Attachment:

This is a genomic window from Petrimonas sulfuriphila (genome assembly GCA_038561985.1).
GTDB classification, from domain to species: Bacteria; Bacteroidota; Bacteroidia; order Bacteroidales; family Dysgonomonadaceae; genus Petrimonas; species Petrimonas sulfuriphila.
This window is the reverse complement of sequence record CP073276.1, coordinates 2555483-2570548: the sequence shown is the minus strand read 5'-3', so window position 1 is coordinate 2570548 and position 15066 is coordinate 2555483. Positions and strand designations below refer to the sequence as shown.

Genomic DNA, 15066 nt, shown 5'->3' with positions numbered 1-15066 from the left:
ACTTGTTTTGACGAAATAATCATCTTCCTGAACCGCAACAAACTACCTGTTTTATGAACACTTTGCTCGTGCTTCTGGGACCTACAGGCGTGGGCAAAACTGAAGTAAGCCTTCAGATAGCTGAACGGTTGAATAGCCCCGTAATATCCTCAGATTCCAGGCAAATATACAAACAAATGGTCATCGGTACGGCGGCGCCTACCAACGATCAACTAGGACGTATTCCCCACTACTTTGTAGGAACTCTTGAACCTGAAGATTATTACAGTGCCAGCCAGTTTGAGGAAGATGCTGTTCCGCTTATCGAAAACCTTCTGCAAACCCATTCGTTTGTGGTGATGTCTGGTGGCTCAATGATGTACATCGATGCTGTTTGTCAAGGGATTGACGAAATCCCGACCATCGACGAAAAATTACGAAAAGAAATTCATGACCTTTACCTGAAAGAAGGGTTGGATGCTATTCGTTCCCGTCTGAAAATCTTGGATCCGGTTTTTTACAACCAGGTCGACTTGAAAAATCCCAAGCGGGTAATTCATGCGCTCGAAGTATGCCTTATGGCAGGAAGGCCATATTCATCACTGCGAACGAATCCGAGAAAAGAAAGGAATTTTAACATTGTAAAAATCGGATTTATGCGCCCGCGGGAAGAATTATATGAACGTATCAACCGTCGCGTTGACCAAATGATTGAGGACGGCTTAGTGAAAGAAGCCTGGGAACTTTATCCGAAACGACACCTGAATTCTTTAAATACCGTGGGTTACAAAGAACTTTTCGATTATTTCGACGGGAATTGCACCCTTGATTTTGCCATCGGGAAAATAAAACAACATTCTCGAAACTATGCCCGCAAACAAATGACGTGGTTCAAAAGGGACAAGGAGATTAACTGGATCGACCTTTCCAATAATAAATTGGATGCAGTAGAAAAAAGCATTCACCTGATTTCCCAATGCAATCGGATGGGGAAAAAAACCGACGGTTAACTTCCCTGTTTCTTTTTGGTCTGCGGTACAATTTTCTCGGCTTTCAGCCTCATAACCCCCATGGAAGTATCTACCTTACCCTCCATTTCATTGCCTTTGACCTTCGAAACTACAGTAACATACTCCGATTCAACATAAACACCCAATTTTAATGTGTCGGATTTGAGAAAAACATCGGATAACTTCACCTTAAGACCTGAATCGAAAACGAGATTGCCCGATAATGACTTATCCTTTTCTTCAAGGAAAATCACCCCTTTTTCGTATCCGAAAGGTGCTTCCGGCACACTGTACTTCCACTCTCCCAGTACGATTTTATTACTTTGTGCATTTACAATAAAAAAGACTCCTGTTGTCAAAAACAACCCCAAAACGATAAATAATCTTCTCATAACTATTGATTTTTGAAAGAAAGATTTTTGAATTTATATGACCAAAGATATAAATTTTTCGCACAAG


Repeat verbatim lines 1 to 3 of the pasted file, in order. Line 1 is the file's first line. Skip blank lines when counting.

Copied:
This is a genomic window from Petrimonas sulfuriphila (genome assembly GCA_038561985.1).
GTDB classification, from domain to species: Bacteria; Bacteroidota; Bacteroidia; order Bacteroidales; family Dysgonomonadaceae; genus Petrimonas; species Petrimonas sulfuriphila.
This window is the reverse complement of sequence record CP073276.1, coordinates 2555483-2570548: the sequence shown is the minus strand read 5'-3', so window position 1 is coordinate 2570548 and position 15066 is coordinate 2555483. Positions and strand designations below refer to the sequence as shown.